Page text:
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Sandrine Willaime-Morawek

Sandrine Willaime-Morawek

Sandrine Willaime-Morawek is promoting interactions between clinical neuroscience research and industry as an Enterprise Champion for the University of Southampton’s Faculty of Medicine. An expert in stem cells and brain repair, she divides her time between research, teaching and enterprise in a fulfilling role building on close to 20 years of experience in her field.

She was raised near Strasbourg in France and developed an interest in biology from an early age which prompted her to study the subject at the Université Claude Bernard in Lyon. She built on this knowledge with a PhD in Neurosciences at the Pierre and Marie Curie University in Paris, examining intracellular signalling pathways during neuronal apoptosis.

Sandrine next secured a postdoctoral fellowship at the University of Toronto, Canada, and worked on neural stem cells in the development of the brain, in the adult brain and in different pathological conditions across five years at the institution.

In 2008, she was appointed the Roberts Lecturer within the University of Southampton’s Faculty of Medicine and became Fellow in the Higher Education Academy in 2011.

“I really enjoy being at the University because I’m working on a variety of different tasks,” she says. “My motivation is to advance healthcare and I do this by supporting academics and companies to find each other and to work together.”

Sandrine leads a research group that investigates the role of the microenvironment on the activity of stem cells in the developing, adult or pathological brain. This research is based within the Faculty of Medicine campus and is part of the Centre for Human Development, Stem Cells and Regeneration and the Institute for Life Sciences.

Medical research has the potential to be ripe for impact within industry and Sandrine has benefited from engaging in this process during her career. “It really was by chance that I first came in contact with a company that was looking for expertise in the cell culture of neurones and that’s exactly what I was doing in the lab for my research,” she explains. “They wanted to profit from my experience in this technique and I came on board for a project to design a new cell based assay for a product they were testing routinely in the labs.”

Sandrine became an Enterprise Champion for the University’s Clinical Neuroscience Group in 2012 and is signposting academic research to the biotechnology and pharmaceutical sectors as she instigates new collaborations and points researchers to the right funding schemes.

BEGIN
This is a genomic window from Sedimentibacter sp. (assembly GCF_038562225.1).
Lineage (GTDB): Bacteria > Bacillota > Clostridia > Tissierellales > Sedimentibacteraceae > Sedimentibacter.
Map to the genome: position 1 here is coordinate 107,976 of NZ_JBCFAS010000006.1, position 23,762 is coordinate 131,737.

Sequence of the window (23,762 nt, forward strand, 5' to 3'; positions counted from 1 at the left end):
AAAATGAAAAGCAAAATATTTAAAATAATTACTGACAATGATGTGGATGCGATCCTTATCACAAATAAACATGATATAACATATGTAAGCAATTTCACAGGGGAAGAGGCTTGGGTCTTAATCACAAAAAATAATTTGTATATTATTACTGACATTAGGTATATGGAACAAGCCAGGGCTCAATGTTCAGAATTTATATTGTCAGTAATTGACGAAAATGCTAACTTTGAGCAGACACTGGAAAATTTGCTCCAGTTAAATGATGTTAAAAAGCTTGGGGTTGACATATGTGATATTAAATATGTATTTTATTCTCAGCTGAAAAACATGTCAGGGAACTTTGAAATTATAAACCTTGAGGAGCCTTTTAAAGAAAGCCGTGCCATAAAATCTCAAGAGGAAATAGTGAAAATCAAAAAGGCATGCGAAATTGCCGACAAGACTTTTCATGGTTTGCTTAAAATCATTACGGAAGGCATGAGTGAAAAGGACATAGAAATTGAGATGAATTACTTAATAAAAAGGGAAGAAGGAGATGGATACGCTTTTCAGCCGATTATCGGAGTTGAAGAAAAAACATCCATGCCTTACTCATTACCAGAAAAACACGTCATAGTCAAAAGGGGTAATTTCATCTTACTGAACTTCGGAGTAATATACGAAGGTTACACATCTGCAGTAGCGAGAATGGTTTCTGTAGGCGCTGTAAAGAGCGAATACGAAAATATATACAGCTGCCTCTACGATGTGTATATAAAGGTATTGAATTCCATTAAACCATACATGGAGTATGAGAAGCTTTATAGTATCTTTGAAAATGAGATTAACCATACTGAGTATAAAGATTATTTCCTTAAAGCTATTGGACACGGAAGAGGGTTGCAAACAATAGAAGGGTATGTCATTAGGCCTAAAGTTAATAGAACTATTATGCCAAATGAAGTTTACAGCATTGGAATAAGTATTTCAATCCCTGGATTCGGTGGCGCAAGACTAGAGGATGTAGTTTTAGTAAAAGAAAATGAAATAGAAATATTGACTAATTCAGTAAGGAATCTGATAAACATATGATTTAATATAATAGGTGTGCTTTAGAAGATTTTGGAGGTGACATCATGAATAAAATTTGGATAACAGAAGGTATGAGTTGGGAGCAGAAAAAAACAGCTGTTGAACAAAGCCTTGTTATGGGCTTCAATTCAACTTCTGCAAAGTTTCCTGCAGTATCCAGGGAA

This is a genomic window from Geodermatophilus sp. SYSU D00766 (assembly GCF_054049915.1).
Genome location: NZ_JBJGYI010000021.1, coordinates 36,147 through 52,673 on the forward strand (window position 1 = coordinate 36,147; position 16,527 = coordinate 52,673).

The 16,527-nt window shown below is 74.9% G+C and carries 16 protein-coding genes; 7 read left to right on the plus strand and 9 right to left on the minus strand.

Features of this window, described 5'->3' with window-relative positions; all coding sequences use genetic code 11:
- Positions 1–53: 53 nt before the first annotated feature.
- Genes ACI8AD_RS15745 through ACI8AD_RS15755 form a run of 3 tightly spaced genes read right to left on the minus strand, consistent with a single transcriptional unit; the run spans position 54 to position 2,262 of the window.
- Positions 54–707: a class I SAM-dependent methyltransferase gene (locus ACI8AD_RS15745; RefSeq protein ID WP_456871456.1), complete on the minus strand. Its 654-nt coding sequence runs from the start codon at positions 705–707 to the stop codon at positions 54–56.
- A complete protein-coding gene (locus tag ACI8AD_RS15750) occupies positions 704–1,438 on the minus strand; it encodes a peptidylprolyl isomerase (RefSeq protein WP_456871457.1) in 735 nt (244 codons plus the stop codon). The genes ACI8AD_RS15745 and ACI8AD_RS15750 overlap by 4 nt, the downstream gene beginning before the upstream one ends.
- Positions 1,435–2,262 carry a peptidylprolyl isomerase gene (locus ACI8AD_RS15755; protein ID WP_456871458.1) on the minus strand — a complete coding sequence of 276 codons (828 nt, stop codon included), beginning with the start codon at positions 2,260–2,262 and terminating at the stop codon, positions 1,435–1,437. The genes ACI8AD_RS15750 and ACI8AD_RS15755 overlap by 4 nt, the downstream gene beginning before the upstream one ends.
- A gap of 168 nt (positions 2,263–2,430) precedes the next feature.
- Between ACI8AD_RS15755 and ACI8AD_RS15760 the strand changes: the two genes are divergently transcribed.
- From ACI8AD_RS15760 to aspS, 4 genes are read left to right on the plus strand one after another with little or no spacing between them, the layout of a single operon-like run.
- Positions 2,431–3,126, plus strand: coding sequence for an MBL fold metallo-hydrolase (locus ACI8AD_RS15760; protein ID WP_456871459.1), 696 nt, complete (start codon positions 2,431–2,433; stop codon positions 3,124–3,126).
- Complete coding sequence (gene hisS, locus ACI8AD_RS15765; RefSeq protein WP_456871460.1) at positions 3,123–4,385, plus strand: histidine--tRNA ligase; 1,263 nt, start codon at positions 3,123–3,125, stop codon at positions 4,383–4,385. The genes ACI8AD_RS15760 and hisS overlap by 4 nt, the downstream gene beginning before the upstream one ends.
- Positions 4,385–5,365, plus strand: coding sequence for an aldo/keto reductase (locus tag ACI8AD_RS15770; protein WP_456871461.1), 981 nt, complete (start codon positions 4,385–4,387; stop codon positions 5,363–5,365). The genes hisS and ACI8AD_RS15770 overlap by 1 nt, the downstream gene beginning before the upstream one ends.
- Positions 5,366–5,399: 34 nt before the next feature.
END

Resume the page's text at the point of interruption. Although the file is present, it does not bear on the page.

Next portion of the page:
“It’s often quite difficult for academics to find companies that are interested in their research and for companies to find the right academic to work with,” she says. “Come and talk to me and I will match these partners together.” You can get in touch with Sandrine using the contact form on this page.

Sandrine is excited to be supporting the Medical Research Council funded Future Worlds Medicine initiative and is pointing colleagues to its wide-ranging events and opportunities. “Future Worlds is a great platform to advertise different projects at the University, making them known to the public and different companies,” she adds. “It is helping make the right matches between academics and industry.”

Part of Future Worlds’ unique offering is its network of dedicated mentors covering the varied aspects of startup and spinout expertise. “It’s really important to find mentors for the different areas of your work,” Sandrine advises. “It may all be new to you but they can share valuable experience and contacts from what they’ve done in the past.”

Sandrine Willaime-Morawek

Enterprise Champion

Sandrine is Enterprise Champion for the Clinical Neuroscience Group within the University of Southampton’s Faculty of Medicine. She is a Fellow for the Higher Education Academy and previously led postdoctoral research at the University of Toronto in Canada. She is a Lecturer in Stem Cells / Brain Repair and is advancing research as part of the Centre for Human Development, Stem Cells and Regeneration and the Institute for Life Sciences.

Get in touch with Sandrine Willaime-Morawek

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